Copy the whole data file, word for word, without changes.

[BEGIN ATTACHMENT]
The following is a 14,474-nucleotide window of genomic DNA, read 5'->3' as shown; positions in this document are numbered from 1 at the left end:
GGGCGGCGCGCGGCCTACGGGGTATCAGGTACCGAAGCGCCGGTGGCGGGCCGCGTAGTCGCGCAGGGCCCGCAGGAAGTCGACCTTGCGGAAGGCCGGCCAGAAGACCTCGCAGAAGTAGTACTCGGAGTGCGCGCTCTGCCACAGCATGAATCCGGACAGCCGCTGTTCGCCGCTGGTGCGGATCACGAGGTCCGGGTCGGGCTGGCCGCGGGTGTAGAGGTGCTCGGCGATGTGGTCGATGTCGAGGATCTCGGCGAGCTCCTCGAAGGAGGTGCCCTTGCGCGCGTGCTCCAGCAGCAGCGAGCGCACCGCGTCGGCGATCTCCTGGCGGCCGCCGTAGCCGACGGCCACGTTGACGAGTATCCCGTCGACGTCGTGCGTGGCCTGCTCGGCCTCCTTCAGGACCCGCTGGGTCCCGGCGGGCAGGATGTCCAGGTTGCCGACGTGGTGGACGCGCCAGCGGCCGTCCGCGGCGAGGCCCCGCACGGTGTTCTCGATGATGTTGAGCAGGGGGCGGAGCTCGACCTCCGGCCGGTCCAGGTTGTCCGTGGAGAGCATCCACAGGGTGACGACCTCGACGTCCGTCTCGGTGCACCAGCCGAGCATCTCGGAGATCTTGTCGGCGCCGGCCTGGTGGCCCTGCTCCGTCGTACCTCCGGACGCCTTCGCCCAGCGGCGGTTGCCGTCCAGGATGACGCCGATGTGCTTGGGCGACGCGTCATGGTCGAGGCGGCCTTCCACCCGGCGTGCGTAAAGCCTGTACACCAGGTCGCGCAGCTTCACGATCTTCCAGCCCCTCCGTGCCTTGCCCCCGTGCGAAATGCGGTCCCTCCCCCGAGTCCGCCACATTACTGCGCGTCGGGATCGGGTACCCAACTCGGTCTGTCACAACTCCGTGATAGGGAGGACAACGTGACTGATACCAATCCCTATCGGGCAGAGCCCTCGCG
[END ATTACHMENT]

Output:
The following is a 14,474-nucleotide window of genomic DNA, read 5'->3' as shown; positions in this document are numbered from 1 at the left end:
GGGCGGCGCGCGGCCTACGGGGTATCAGGTACCGAAGCGCCGGTGGCGGGCCGCGTAGTCGCGCAGGGCCCGCAGGAAGTCGACCTTGCGGAAGGCCGGCCAGAAGACCTCGCAGAAGTAGTACTCGGAGTGCGCGCTCTGCCACAGCATGAATCCGGACAGCCGCTGTTCGCCGCTGGTGCGGATCACGAGGTCCGGGTCGGGCTGGCCGCGGGTGTAGAGGTGCTCGGCGATGTGGTCGATGTCGAGGATCTCGGCGAGCTCCTCGAAGGAGGTGCCCTTGCGCGCGTGCTCCAGCAGCAGCGAGCGCACCGCGTCGGCGATCTCCTGGCGGCCGCCGTAGCCGACGGCCACGTTGACGAGTATCCCGTCGACGTCGTGCGTGGCCTGCTCGGCCTCCTTCAGGACCCGCTGGGTCCCGGCGGGCAGGATGTCCAGGTTGCCGACGTGGTGGACGCGCCAGCGGCCGTCCGCGGCGAGGCCCCGCACGGTGTTCTCGATGATGTTGAGCAGGGGGCGGAGCTCGACCTCCGGCCGGTCCAGGTTGTCCGTGGAGAGCATCCACAGGGTGACGACCTCGACGTCCGTCTCGGTGCACCAGCCGAGCATCTCGGAGATCTTGTCGGCGCCGGCCTGGTGGCCCTGCTCCGTCGTACCTCCGGACGCCTTCGCCCAGCGGCGGTTGCCGTCCAGGATGACGCCGATGTGCTTGGGCGACGCGTCATGGTCGAGGCGGCCTTCCACCCGGCGTGCGTAAAGCCTGTACACCAGGTCGCGCAGCTTCACGATCTTCCAGCCCCTCCGTGCCTTGCCCCCGTGCGAAATGCGGTCCCTCCCCCGAGTCCGCCACATTACTGCGCGTCGGGATCGGGTACCCAACTCGGTCTGTCACAACTCCGTGATAGGGAGGACAACGTGACTGATACCAATCCCTATCGGGCAGAGCCCTCGCG